The followed days passed in an aura of hope and faith, visiting fertility experts, but nothing happened.

Then one Sunday during the early 90’s, she passed the Rebbe and said in very unambiguous terms that she wanted to be blessed with a son. The Rebbe smiled broadly and said, “Ben zachar? B’nei z’charim!” (A son? Sons!) After such a clear blessing from the Rebbe, we didn’t understand how so many more years passed without children…

Once I was honored to be sandek at a bris mila, and one of those asking me to bless him after the bris was a soldier in the Golani Brigade, who told me that he was going out on a mission over the Israeli border. Though he was a courageous and fearless combatant, this time he feared that he wouldn’t be coming back. I understood what he felt in his heart, and I told him, “Look, I have in my bag a dollar received from the hand of the Rebbe. This dollar is very important to me, but I’ll give it to you on the condition that you promise to return it.”

He promised to give it back, and I handed him the dollar with which the Rebbe blessed me, “Livnei mazal.” In the end the soldier returned from his mission, safe and sound, but he had become attached to that dollar, and has refused to give it back to this day.

Eight years ago, we moved to the United States. I shared with my wife my concern that perhaps we no longer had the Rebbe’s blessing, since I didn’t have the dollar. My wife continuously urged me, “Aharon, there must be something that we have to do in order to become proper vessels for receiving the Rebbe’s blessing.”

Once we were sitting together and I told my wife about what I had experienced during Tishrei 5748, including the blessing the Rebbe gave me as I stood on the side out of fear and shame.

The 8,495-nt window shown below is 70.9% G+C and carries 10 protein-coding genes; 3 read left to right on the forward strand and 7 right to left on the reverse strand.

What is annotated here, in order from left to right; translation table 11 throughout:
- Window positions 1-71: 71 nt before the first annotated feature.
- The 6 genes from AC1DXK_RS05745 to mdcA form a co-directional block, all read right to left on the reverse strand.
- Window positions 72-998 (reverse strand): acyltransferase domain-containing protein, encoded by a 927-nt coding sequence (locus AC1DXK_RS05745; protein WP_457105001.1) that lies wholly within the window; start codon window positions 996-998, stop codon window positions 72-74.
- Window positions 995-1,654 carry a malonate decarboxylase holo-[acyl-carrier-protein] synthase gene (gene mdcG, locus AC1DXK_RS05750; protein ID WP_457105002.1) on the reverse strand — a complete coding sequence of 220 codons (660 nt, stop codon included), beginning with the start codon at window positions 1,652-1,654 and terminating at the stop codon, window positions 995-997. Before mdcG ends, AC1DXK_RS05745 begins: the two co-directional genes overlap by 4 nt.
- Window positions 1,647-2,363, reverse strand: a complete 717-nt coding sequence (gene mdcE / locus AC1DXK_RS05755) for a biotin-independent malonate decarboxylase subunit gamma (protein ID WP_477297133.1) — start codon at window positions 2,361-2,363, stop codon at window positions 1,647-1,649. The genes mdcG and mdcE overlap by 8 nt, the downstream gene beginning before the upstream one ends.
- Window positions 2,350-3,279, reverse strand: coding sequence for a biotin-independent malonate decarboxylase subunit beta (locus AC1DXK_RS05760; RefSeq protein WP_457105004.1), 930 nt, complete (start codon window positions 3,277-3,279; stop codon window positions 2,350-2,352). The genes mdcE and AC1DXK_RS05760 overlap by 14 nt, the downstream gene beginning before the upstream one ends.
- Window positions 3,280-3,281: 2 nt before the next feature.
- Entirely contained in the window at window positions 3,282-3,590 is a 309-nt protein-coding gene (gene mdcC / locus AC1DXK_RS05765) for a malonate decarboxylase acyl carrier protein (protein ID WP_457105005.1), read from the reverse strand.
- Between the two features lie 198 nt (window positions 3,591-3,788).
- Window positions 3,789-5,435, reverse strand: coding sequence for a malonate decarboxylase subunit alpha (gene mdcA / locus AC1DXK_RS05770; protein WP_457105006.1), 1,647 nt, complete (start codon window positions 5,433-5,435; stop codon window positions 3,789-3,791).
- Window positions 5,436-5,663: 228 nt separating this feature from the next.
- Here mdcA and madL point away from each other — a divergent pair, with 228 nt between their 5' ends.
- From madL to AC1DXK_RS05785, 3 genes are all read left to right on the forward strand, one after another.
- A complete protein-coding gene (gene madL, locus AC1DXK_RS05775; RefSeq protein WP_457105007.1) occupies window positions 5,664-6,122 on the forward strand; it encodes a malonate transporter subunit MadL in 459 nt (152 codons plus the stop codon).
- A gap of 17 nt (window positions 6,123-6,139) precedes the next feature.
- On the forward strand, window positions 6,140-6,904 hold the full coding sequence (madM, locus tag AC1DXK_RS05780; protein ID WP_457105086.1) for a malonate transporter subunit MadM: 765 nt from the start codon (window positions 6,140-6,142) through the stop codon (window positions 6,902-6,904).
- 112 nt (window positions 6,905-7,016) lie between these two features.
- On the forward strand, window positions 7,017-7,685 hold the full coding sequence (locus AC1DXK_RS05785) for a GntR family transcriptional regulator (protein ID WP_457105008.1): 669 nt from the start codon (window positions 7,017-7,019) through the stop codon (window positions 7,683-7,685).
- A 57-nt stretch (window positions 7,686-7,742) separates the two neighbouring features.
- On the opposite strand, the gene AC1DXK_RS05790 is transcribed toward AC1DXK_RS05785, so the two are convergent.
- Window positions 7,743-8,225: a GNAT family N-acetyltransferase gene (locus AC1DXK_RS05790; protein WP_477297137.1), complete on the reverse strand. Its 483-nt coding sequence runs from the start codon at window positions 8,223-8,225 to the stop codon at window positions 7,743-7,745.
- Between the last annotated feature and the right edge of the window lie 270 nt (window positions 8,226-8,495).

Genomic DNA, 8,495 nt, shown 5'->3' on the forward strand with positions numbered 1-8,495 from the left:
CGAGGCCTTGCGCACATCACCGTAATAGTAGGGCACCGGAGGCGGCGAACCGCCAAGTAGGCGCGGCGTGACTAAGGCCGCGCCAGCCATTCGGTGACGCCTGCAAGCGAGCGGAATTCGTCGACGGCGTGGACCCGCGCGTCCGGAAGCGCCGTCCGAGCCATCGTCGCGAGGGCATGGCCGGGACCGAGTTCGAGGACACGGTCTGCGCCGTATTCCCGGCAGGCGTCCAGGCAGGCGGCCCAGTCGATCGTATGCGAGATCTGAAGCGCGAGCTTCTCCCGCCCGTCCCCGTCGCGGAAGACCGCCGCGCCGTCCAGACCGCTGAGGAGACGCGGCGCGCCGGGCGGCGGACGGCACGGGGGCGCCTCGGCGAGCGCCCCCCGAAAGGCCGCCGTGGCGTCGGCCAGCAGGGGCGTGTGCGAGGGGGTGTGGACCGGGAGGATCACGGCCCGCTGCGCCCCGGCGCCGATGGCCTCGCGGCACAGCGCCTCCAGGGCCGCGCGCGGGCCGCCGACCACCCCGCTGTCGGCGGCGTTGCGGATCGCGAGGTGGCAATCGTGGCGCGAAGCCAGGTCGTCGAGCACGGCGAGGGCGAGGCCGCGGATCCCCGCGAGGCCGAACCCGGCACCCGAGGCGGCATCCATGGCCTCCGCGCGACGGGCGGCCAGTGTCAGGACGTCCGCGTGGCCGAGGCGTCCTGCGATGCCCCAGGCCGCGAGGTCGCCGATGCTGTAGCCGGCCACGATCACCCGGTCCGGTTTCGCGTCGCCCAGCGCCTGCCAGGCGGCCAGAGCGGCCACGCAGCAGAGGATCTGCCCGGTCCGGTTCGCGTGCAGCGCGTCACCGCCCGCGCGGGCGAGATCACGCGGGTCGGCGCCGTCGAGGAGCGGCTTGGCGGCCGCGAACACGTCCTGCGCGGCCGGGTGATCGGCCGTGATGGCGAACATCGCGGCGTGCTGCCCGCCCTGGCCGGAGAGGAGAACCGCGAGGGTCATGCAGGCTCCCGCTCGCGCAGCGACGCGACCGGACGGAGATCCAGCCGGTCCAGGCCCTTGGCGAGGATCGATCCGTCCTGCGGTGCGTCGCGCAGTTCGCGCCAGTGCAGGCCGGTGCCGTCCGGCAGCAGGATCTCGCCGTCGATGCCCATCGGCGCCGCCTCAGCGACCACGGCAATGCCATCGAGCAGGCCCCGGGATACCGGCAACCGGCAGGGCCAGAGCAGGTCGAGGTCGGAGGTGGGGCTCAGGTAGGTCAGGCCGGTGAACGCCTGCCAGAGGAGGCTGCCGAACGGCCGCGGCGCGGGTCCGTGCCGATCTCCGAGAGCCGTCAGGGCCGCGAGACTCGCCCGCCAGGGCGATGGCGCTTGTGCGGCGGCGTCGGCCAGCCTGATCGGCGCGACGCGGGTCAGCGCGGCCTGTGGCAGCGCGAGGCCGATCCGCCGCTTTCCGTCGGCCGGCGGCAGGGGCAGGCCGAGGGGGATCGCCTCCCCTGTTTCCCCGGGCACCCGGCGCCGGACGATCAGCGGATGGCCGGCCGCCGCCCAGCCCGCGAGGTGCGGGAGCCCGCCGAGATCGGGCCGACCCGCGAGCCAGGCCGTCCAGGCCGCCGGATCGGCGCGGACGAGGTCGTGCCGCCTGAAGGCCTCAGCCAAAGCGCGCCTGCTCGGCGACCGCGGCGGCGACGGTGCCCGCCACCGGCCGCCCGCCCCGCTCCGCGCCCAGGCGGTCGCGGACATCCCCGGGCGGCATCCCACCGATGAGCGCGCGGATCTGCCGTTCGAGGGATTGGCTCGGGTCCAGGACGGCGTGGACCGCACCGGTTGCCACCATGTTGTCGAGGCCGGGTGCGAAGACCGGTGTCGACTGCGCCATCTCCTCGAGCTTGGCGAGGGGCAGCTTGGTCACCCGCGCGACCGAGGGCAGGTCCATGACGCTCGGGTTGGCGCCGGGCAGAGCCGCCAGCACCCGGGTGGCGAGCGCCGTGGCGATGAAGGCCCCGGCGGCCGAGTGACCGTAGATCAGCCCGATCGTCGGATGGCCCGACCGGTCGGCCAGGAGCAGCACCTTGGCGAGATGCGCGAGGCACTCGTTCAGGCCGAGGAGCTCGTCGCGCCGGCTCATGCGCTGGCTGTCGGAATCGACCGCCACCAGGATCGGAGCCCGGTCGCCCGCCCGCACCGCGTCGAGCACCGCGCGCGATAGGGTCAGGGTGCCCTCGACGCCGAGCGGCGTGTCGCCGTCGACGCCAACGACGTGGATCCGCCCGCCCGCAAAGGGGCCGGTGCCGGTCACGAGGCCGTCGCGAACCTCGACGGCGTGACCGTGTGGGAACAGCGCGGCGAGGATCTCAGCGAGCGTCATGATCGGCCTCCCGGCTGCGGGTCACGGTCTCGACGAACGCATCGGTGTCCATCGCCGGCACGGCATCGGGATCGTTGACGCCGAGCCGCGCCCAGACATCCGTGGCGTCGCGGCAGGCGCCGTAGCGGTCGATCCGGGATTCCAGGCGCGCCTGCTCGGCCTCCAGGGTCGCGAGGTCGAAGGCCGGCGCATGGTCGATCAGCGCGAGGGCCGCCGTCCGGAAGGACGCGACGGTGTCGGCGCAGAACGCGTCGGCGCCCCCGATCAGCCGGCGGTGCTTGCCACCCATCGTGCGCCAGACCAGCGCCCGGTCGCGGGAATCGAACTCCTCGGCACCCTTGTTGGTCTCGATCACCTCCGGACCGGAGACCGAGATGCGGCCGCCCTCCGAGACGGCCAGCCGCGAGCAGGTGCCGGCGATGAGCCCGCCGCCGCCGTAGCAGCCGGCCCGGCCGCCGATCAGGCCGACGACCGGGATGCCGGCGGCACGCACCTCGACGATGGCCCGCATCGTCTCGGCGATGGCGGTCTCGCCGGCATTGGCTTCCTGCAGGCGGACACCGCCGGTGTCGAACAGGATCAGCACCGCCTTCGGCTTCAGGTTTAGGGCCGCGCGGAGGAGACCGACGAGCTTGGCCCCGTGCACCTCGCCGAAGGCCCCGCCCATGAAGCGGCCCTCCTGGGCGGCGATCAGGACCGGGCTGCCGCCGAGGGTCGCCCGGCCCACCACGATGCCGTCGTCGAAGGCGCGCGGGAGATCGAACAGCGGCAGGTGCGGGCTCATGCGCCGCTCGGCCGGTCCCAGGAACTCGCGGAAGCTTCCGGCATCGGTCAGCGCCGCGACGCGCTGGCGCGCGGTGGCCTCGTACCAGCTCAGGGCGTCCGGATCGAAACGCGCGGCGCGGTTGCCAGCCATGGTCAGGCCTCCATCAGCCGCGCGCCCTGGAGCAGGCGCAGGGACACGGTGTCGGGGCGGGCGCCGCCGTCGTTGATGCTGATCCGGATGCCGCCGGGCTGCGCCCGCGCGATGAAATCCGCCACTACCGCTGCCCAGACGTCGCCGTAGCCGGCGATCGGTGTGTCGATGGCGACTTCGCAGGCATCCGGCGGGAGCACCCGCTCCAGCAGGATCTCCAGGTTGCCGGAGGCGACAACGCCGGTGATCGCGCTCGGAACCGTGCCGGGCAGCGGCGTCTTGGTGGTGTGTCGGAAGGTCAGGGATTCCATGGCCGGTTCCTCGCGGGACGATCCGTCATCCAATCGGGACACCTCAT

My wife responded, “Listen, and go now to the grocery store to buy eggs and cheese. Get rolls from the bakery and the freshest vegetables from the produce store. From now on, we’re going to be involved in the mitzvah of Hachnosas Orchim. The Rebbe didn’t bless you then regarding Hachnosas Orchim for nothing. This is the vessel through which the blessing will come…”

Who else could find such a woman of valor? I returned from the stores, and she prepared fifteen nourishing sandwiches. We then went out to the shopping centers in search of young Israelis looking for good kosher food. I also used the opportunity to put on t’fillin with them. We soon began to invite them to our home for Shabbos meals fit for a king – meat, fish, and a variety of delicacies.

If the Rebbe would host them, what would he give them? The very best that there is! This is exactly what we did. Without even planning to do so, we opened a Chabad House in every respect. They would come to us seeking advice for all their problems, and we would write to the Rebbe on any question, while giving them full and nourishing meals. Every time that we wrote a report to the Rebbe, we added a request for a blessing for children.

Then, one fine day, in the midst of all this activity, I received the good news. Words simply cannot describe the feeling of sheer joy that enveloped my wife and me at that moment. When our son was born on Yud Shvat, our home shone with a special light.